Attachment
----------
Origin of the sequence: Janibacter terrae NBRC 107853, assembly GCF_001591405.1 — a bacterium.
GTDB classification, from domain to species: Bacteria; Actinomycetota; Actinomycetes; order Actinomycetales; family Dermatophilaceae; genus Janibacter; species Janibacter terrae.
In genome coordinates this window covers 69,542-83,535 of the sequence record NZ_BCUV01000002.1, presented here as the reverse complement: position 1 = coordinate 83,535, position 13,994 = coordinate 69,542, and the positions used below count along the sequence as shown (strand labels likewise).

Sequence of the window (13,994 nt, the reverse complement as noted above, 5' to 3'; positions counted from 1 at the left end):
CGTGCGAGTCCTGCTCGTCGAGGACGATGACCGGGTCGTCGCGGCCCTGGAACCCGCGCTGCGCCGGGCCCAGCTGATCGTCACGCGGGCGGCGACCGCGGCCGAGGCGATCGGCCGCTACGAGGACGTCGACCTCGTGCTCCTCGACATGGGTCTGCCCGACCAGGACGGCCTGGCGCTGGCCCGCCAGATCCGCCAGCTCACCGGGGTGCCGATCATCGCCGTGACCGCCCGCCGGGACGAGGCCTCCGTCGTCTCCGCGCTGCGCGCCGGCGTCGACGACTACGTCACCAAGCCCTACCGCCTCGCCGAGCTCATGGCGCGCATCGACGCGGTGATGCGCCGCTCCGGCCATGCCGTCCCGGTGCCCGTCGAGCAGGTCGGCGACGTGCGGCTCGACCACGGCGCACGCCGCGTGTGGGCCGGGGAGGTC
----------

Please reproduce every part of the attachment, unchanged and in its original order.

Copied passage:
Origin of the sequence: Janibacter terrae NBRC 107853, assembly GCF_001591405.1 — a bacterium.
GTDB classification, from domain to species: Bacteria; Actinomycetota; Actinomycetes; order Actinomycetales; family Dermatophilaceae; genus Janibacter; species Janibacter terrae.
In genome coordinates this window covers 69,542-83,535 of the sequence record NZ_BCUV01000002.1, presented here as the reverse complement: position 1 = coordinate 83,535, position 13,994 = coordinate 69,542, and the positions used below count along the sequence as shown (strand labels likewise).

Sequence of the window (13,994 nt, the reverse complement as noted above, 5' to 3'; positions counted from 1 at the left end):
CGTGCGAGTCCTGCTCGTCGAGGACGATGACCGGGTCGTCGCGGCCCTGGAACCCGCGCTGCGCCGGGCCCAGCTGATCGTCACGCGGGCGGCGACCGCGGCCGAGGCGATCGGCCGCTACGAGGACGTCGACCTCGTGCTCCTCGACATGGGTCTGCCCGACCAGGACGGCCTGGCGCTGGCCCGCCAGATCCGCCAGCTCACCGGGGTGCCGATCATCGCCGTGACCGCCCGCCGGGACGAGGCCTCCGTCGTCTCCGCGCTGCGCGCCGGCGTCGACGACTACGTCACCAAGCCCTACCGCCTCGCCGAGCTCATGGCGCGCATCGACGCGGTGATGCGCCGCTCCGGCCATGCCGTCCCGGTGCCCGTCGAGCAGGTCGGCGACGTGCGGCTCGACCACGGCGCACGCCGCGTGTGGGCCGGGGAGGTC